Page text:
To Save Money, Airlines Grounding More Aircraft

Steve Coffaro i i

Steve Coffaro of Evergreen Maintenance Center in Marana, Ariz., says he expects a 20 percent increase in the number of aircraft that will be grounded at Evergreen in the next few months. Ted Robbins/NPR hide caption

itoggle caption Ted Robbins/NPR
Steve Coffaro

Steve Coffaro of Evergreen Maintenance Center in Marana, Ariz., says he expects a 20 percent increase in the number of aircraft that will be grounded at Evergreen in the next few months.

Ted Robbins/NPR
Airline graphic
NPR

What Should Be In A Passengers' Bill of Rights?

Airplanes in a row i i

It costs $25,000 to $50,000 per year to store an aircraft. That translates into a savings for airlines because it costs several million dollars to operate a single plane each year. Ted Robbins/NPR hide caption

itoggle caption Ted Robbins/NPR
Airplanes in a row

It costs $25,000 to $50,000 per year to store an aircraft. That translates into a savings for airlines because it costs several million dollars to operate a single plane each year.

Ted Robbins/NPR

The airline industry has always been a tough place to make money. Famed investor Warren Buffett has been quoted as saying that the industry as a whole hasn't made a profit in its 120-year history.

Aviation industry consultant Mo Garfinkle puts it this way: "How do you make $10 million in the airline business? You start out with a hundred million."

In 2009, the International Air Transport Association expects the industry to lose almost $5 billion. The weak economy means fewer people are flying and companies are sending less air freight.

Parking In The Desert

To save money, airlines are grounding more aircraft than at any time since 2001, according to Steve Coffaro, vice president of the Evergreen Maintenance Center in Marana, Ariz., north of Tucson. Some 200 aircraft, wrapped in mylar and plastic, are parked at the facility in the desert. And Coffaro expects another 30 to 40 soon.

The planes include old DC-9s and 737s, as well as newer 747s and 757s. Many will fly again when times improve. Some will be sold for parts and scrap metal. The reason is pretty simple: Air travel is down, with the number of passengers dropping 12 percent from last year. And the money being spent on plane tickets is down 19 percent.

"Operating the aircraft with fuel and everything else that goes with it [costs] an average of $5 to $8 million per year," Coffaro says. "Keeping the aircraft down for $50,000 a year gets the best bang for the buck."

The storage facility is here because there's lots of land and because the dry weather makes it easier to preserve the planes. Last year when oil prices were $140 a barrel, domestic airlines began parking more aircraft here. Now, even though fuel prices are down, there's a worldwide recession. So Coffaro says international carriers are grounding planes.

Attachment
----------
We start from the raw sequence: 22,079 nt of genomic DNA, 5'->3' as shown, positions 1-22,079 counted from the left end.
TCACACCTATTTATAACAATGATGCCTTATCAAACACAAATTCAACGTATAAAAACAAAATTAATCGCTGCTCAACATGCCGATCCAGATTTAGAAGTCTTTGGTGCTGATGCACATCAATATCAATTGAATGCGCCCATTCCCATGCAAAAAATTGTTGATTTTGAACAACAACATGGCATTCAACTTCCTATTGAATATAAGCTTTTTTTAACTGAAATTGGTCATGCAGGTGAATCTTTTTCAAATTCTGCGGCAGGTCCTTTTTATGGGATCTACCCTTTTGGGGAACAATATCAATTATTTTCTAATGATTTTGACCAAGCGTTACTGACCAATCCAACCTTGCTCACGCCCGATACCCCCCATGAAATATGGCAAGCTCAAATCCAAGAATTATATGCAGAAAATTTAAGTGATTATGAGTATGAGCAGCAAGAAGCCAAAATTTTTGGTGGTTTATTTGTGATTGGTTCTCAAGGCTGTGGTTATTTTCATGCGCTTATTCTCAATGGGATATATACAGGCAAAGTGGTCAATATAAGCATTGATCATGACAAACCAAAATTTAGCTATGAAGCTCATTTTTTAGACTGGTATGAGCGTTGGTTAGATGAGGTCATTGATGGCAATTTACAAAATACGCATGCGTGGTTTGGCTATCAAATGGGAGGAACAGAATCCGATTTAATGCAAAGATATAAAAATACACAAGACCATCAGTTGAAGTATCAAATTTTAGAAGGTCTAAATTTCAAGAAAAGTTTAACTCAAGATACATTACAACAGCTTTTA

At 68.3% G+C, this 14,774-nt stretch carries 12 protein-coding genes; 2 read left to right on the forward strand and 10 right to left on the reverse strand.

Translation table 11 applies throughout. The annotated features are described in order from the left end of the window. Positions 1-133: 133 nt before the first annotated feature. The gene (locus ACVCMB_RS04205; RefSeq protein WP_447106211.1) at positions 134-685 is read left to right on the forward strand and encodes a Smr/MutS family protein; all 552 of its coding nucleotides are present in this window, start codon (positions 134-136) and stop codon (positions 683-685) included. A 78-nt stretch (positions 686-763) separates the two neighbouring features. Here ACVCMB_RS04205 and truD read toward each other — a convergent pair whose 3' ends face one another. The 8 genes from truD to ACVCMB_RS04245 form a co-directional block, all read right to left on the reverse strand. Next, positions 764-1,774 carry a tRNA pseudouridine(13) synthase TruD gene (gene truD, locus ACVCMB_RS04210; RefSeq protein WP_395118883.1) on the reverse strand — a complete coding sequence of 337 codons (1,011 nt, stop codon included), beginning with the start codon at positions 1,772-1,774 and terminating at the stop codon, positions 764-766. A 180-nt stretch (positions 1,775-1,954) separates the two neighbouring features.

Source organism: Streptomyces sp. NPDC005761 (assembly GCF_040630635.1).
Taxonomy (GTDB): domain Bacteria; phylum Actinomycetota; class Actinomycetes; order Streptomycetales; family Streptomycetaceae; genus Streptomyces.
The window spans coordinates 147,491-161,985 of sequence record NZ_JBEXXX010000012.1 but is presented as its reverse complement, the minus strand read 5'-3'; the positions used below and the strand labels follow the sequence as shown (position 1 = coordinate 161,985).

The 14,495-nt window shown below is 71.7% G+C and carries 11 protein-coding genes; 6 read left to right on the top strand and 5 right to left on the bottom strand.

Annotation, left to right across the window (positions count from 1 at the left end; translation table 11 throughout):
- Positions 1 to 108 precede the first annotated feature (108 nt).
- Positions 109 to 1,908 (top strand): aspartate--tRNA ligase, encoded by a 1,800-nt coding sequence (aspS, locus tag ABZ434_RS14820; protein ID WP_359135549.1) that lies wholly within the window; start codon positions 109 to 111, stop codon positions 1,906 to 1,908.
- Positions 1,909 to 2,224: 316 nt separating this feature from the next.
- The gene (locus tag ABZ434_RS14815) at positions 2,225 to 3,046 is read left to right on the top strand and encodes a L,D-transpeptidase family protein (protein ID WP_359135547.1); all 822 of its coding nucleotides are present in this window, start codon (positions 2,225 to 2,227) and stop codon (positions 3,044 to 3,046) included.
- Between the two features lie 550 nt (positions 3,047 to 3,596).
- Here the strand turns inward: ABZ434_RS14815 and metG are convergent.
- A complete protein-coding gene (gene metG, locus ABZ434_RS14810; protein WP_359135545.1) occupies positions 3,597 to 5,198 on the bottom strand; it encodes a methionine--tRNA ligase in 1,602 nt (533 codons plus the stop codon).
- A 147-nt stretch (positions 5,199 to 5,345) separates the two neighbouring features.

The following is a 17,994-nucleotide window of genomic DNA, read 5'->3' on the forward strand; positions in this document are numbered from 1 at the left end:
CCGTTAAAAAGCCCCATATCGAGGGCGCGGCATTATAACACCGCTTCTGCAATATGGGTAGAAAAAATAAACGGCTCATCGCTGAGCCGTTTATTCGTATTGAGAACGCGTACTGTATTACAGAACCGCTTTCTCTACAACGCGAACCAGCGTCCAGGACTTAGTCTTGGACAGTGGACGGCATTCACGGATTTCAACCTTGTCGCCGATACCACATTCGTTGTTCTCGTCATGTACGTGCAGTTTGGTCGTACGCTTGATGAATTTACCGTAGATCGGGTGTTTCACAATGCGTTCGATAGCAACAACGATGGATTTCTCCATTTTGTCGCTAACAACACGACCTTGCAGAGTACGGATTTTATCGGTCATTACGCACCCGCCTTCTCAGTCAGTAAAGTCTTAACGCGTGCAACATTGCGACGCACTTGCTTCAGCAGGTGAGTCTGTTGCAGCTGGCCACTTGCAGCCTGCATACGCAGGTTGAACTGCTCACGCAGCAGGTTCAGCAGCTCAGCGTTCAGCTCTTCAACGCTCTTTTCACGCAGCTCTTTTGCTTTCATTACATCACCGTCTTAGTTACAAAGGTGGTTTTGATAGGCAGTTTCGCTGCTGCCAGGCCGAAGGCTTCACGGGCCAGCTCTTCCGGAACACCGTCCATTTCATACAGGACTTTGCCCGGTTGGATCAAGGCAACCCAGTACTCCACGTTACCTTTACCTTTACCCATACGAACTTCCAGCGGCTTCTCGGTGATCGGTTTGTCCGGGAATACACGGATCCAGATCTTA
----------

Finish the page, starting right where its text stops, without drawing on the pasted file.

"We just have received 14 MD-80 aircraft from various operators in South and Central America. There's been reports that up to a hundred of these particular type aircraft have been parked throughout the United States, including here in Marana," Coffaro says.

More planes on the ground, of course, mean fewer employees. Last year, U.S. carriers announced 28,000 job cuts. There are also fewer planes that fly between airports.

For a medium-sized airport like Tucson — 30 miles south — the choices have really narrowed. Richard Gruentzel, the airport's chief financial officer, says it's harder to get somewhere from Tucson without having to make a connection.

Fewer Flights

Passengers can still get most places with one stop. But with fewer flights in the air, planes are more likely to be full.

"The business of an airline is to put fannies in seats. And once that airplane takes off and leaves, you've lost the opportunity to ever do that," says longtime aviation analyst John Pincavage.

In other words, it's better to make a little money than none at all. Airlines are offering low fares these days — largely because of one saving grace: Fuel prices are a third of what they were last summer. It's good news for travelers, and Pincavage thinks it'll stay that way for a while.

"Passengers and travelers, I think, are going to be in for some decent times," he says.

There's another upside for travelers. It's one you wouldn't expect with full planes: The latest data released by the Department of Transportation for February 2009 show fewer late and cancelled flights. And, despite recently added charges for things like checked luggage, it also shows fewer complaints.

"Better baggage handling, less lost bags and that sort of thing — just because there's less volume moving through the system," says Gruentzel from the Tucson airport.

Some passengers at Las Vegas' McCarran International Airport had no real complaints. Jessie Festa and Alex Sammit were on spring break from New York.

"The flight and getting through security and everything — it was easy," Festa says. "I thought it went really smoothly."

"Yeah, I was expecting worse," Sammit says. "We went through in like 10 minutes."

That could change if more people fly during the summer as they typically do. It also might change if airlines lay off more workers, if fuel prices go up, or if the recession lasts beyond the end of the year.

That would probably cause airlines to park even more planes in the Arizona desert.

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